Contra Costa Times (California)
December 29, 2007
by Janis Mara STAFF WRITER
Online consumer advocate resolves disputes;
LetterChamp writes wrongs
When Theo Brown scored a high-end, newly released computer on Dell's
Web site for less than $2,000 in 2006, he was jubilant at getting a
good deal. But his mood soured when he got an e-mail saying delivery
would be delayed indefinitely.
"I called customer service and got put on hold, then went
through voice mail hell and ended up talking to someone in Bangalore
(India) who was no help," said Brown. Frustrated, he turned to an
online Tracy-based consumer advocacy company, LetterChamp, and ended up
with a free upgrade, a $200 gift certificate and delivery in two weeks.
LetterChamp, founded in 2006, helps beleaguered consumers who
don't have the time or inclination to battle unresponsive companies.
The company gets the job done by sending hard copy letters to company
executives to negotiate refunds, replacements and other resolutions.
Consumers sign up for LetterChamp's services with a $25 deposit via the company's Web site, www.letterchamp.com,
or on the phone. LetterChamp calls them and obtains documentation, such
as receipts and repair records, and then goes to work. When the dispute
is resolved, the consumer pays a cash commission equal to one-third of
the refund or replacement cost of the product.
"I got the idea when a friend of mine's car developed
transmission problems right after the warranty expired," said Allen
Banez, founder of the service. "He felt ripped off but was too busy
with work and family responsibilities to do anything about it."
Banez was able to get his friend's transmission replaced for free 19 days later.
"He told me, 'You should do this as a business,' and I decided
to give it a try," said Banez, who with his team of six independent
contractors has helped 50 people since July 2006, winning successful
resolutions for 48 of them. Two cases are still pending, he said.
Banez has a full-time job in San Leandro and does his
LetterChamp work from home. He has an MBA from the University of
Michigan Ross School of Business and helped put himself through college
with jobs as a bill collector and auto salesman, which taught him to be
persistent, he said.
In the case of Theo Brown's computer, Banez went straight to
the top, sending a hard copy letter to the company's founder and chief
executive, Michael Dell.
"We always contact executives, not customer service," Banez
said. Usually, the executive will direct an assistant or customer
service to handle the case, but because they're now under the gun from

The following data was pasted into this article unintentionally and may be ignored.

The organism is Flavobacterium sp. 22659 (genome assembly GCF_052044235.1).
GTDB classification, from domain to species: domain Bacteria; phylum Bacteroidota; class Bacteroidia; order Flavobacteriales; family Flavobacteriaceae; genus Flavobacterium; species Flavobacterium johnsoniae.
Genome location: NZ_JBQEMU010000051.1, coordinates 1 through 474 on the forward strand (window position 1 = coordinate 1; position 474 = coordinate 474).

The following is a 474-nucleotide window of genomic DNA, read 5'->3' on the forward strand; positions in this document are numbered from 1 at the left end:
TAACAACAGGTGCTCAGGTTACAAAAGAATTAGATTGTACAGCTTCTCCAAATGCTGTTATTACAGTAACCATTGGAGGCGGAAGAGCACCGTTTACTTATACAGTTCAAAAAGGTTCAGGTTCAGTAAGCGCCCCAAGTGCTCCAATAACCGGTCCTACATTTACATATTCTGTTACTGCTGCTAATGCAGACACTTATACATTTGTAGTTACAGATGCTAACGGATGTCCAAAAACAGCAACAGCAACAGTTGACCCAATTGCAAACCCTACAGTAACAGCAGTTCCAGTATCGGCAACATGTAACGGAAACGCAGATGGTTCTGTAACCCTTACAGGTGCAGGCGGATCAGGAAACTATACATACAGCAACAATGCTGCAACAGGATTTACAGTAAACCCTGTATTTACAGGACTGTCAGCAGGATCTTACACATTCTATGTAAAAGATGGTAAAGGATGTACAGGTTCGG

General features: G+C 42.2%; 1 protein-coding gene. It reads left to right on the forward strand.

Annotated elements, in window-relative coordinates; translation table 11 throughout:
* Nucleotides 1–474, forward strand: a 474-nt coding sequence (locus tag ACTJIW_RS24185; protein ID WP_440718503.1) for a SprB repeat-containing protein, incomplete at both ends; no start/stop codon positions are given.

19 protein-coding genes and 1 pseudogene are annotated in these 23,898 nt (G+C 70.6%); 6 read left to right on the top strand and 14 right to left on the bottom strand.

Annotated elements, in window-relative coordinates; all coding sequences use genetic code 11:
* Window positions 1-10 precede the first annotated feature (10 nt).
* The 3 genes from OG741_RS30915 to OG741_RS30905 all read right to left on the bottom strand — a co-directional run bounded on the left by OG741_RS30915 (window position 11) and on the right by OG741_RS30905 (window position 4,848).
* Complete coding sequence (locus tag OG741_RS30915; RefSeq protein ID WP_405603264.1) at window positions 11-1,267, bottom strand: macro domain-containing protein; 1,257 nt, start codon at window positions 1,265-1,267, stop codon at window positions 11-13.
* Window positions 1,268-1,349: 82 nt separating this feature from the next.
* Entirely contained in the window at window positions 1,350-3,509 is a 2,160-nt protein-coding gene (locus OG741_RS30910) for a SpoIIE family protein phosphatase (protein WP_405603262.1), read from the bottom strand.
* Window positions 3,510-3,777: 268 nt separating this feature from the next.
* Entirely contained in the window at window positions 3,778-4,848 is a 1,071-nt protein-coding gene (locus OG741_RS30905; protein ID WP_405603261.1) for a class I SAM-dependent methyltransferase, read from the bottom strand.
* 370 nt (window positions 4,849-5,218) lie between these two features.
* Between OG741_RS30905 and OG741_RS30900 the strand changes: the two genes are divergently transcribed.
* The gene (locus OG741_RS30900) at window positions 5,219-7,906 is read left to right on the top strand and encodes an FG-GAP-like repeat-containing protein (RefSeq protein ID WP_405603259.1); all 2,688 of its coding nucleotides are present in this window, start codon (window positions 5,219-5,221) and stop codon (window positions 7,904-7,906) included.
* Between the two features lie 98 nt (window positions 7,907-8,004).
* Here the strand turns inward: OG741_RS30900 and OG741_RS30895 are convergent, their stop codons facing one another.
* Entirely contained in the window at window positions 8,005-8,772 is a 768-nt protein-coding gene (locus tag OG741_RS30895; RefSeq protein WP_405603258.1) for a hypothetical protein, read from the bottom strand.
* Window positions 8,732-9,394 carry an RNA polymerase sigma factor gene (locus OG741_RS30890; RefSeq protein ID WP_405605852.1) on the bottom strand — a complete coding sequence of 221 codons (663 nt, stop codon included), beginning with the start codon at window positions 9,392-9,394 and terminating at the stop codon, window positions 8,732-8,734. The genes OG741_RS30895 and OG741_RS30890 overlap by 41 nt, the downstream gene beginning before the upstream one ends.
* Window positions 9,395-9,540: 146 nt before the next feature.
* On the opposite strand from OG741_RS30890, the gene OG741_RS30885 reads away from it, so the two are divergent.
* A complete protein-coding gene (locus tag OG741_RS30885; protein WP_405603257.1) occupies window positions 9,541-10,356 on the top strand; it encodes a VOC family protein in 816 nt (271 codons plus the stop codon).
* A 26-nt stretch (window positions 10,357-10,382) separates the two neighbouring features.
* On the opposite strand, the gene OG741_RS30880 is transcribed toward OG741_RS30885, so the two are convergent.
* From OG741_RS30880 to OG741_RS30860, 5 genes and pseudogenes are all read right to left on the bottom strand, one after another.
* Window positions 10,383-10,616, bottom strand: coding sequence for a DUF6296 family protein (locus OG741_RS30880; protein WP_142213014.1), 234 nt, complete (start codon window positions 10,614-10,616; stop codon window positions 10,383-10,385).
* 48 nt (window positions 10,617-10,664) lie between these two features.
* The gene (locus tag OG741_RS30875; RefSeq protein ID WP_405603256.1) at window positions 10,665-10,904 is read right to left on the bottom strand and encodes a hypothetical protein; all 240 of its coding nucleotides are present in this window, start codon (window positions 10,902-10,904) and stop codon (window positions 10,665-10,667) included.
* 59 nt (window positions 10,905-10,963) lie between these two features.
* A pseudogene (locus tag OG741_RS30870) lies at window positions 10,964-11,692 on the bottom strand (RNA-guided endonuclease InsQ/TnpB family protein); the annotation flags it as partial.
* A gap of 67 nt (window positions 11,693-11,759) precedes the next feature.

a company bigwig, they're sure to scramble, he said.
"Everything rolls downhill. If you're at the bottom of the
hill, you know you have to please the executives," Banez said. "In
Theo's case, they called me several times a day. They chased me. That's
the beauty of it."
The letters are short, with well-written arguments and
documentation and describe specifically what restitution the customer
is seeking. It's important to keep the letters logical and unemotional,
Brown's computer delivery was delayed for a legitimate reason
-- a vital component was unavailable. But Brown hadn't even been able
to get an explanation until he turned to LetterChamp, and the company
won him a software upgrade and a $200 gift certificate to compensate
him for his trouble.
"This is fascinating. It's like having a John Edwards-style
tort lawyer at a cut rate for smaller consumer complaints," said Judy
Dugan, research director for Santa Monica consumer advocacy group, the
Foundation for Taxpayer and Consumer Rights.
Dugan asked, "How does he put teeth in it?"
"If you present logic to executives, if you have complete
documentation and you present it without emotion, you can get them to
listen. Executives know you have to give people a good experience or
they will not keep coming back," Banez said. "We never yell or scream
or threaten a lawsuit. We are not attorneys."
He cited Honda, Procter and Gamble and Alaska Airlines as
examples of corporations he has worked with that were highly
One of his clients missed most of his class reunion in Las
Vegas because his Sacramento plane flight on Alaska Airlines was
delayed. When the client called to complain, customer service told him
he should have left earlier.
"He is diabetic and was having kidney dialysis earlier in the
day," Banez said. When LetterChamp contacted an Alaska Airlines
executive, the company issued $250 vouchers to the man and his wife,
though their original tickets were only $170, Banez said.
"He's doing something no one else is doing," said Dugan. "If he
can show he is successful and on the up and up, more power to him."
* Go to the company Web site and identify key executives.
* Send hard copy letters, not e-mail.
* Make your letters short.
* Include documentation.
* Don't be emotional. Make a logical case for why you feel you've been wronged.
* Explain what you want -- a replacement, a refund or some other restitution.